The province of British Columbia (BC) announces that starting January 31, 2023, adults (18 and over) in BC will not be subject to criminal charges for the possession of up to 2.5 grams of certain illegal drugs for personal use. The exemption only covers possession for personal use with no intent to traffic, produce or export.
Additionally, the Government of Canada announced $11.78M in funding for projects in BC to address and prevent substance related harms and to help save lives.
Given BC’s record rates of substance abuse and overdose fatalities, this is a step in the right direction to make out healthcare system more compassionate. We need to rethink how emergency support and mental health resources are made accessible to individuals who need them.
British Columbia has been significantly impacted by overdose deaths and related harms, which has worsened with the pandemic.
This exemption will ensure that those possessing a small amount of certain illegal drugs for personal use will not be subject to criminal charges, and instead, will be supported with social and health services. According to studies, punishing people with substance use disorders with criminal charges can exacerbate their physical, emotional, psychological, and financial issues, as well as burden them with the criminal justice system’s complexities. Substance us is a complex public health issue, many of which can be beyond an individual’s control.
This is Canada’s first exemption of its sort, and the federal government will monitor whether it achieves its goals of reducing stigma and harms associated with substance abuse while also increasing access to health and social services.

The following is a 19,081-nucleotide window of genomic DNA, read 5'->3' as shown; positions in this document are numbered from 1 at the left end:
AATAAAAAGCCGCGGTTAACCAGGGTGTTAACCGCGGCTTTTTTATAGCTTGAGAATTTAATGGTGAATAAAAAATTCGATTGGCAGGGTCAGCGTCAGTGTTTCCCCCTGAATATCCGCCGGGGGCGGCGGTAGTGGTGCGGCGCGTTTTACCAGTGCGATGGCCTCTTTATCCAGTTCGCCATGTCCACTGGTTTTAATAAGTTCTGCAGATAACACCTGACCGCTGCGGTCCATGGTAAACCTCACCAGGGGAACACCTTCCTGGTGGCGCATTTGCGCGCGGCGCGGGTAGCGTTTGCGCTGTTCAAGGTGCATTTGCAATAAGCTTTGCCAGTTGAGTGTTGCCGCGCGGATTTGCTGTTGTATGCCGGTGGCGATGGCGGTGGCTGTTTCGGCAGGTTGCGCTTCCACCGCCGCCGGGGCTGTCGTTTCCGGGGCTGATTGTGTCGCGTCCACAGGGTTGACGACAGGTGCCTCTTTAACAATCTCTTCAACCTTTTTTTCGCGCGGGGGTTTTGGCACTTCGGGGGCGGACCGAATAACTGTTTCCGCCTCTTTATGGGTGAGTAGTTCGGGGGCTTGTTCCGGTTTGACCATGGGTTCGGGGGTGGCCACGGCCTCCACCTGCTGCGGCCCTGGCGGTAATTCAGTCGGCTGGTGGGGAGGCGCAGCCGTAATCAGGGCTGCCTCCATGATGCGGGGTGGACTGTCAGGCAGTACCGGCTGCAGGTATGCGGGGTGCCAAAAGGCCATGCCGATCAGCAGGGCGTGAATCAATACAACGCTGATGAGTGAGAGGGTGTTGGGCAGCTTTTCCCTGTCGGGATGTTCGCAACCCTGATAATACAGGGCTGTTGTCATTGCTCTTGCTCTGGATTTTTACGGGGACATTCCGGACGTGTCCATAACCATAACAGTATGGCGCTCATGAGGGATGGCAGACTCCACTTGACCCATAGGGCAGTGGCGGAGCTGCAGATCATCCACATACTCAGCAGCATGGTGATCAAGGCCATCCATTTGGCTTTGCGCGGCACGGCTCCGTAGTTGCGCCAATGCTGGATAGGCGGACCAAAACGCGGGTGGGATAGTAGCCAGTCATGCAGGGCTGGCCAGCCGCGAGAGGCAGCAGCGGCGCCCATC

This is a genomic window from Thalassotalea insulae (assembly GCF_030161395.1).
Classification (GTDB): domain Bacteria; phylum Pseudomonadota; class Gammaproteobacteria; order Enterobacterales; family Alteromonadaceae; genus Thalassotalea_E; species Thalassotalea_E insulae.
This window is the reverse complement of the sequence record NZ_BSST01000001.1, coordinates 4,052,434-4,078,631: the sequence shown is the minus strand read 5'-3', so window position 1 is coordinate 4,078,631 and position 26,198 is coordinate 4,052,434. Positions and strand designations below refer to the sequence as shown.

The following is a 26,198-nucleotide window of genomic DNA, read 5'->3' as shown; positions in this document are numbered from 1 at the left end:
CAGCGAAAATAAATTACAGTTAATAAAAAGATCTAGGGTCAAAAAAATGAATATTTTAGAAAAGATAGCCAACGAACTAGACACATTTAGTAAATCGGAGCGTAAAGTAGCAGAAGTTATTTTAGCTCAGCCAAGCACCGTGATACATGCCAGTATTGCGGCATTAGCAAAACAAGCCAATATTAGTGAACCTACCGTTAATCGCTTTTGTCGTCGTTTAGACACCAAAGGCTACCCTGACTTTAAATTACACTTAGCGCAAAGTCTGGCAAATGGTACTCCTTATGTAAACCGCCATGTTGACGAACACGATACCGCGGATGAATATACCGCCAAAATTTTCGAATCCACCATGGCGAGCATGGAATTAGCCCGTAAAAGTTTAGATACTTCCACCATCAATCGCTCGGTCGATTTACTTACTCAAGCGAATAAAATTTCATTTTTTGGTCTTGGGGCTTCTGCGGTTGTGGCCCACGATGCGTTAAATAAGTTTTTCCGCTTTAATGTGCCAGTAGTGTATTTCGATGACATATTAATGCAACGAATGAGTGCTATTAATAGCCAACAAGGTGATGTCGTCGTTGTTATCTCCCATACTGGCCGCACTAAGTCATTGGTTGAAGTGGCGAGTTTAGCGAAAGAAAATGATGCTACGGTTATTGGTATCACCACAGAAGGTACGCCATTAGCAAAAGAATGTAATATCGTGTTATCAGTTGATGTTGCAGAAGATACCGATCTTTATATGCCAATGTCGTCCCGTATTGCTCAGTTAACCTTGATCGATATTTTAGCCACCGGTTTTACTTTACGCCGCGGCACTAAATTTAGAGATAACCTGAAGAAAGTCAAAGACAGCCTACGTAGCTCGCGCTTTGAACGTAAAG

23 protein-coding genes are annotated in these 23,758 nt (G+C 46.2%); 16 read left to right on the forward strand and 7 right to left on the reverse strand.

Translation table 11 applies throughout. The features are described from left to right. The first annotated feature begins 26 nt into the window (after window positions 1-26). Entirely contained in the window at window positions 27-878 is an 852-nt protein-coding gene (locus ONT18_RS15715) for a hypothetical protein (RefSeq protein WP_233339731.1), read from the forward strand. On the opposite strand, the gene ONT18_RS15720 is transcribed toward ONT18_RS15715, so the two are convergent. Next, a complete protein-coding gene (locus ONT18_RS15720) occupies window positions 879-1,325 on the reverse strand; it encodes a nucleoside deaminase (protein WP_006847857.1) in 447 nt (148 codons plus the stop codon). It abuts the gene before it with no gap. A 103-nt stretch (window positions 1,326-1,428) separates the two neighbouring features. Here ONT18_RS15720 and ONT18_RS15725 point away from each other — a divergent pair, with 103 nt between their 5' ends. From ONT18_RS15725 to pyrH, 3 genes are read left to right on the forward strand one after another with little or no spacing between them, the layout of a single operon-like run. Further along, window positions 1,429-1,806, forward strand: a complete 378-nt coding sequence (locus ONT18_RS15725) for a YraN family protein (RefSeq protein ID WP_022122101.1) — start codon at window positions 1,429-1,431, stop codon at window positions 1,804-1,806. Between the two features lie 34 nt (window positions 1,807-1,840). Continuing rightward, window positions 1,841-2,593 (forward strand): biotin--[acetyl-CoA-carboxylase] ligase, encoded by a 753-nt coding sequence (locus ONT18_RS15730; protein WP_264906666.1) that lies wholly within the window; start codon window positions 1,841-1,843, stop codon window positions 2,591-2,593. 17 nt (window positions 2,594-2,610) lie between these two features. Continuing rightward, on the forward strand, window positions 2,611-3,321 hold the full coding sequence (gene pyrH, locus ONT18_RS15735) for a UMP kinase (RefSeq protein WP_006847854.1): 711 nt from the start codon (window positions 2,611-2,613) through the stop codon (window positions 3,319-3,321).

Cannabis is a Gateway Exit Drug
Is cannabis able to help in the fight against the opioid crisis?
One in every five Canadians suffers from chronic pain. Canada is the world’s second-largest consumer of opioids per capita (the U.S. is the highest). This, combined with the usage of illegal heroin and fentanyl, has resulted in an opioid epidemic that has resulted in 5,368 deaths between January and September 2021, or around 20 deaths per day. In addition, 4,532 hospitalizations with opioid-related poisoning occurred throughout the same time period, averaging 17 per day.
Cannabis was once thought to be a ‘gateway drug’, leading to the use of more dangerous drugs and addiction. This idea has been substantially debunked since we have seen time and time again how cannabis may be used to effectively replace potentially harmful drugs like opioids and benzodiazepines. At the very least, we can replace a medicine that has the potential to kill people (opioids) with one that does not (cannabis). According to data from the United States, medical cannabis laws have lowered opioid prescribing in every state where they have been implemented.
Naloxone is a fast-acting drug used to temporarily reverse the effects of opioid overdoses. Naloxone can restore breathing within 2 to 5 minutes. When you take an opioid, it affects certain receptors in your brain. Naloxone works by kicking opioids off the receptors in your brain and binding to those receptors instead. This reverses or blocks the effects of opioids on your body. Click here to find out where to get naloxone in your province or territory:
• Take-home naloxone kits are available at most pharmacies.
• A prescription is not needed.
• Ask the pharmacist.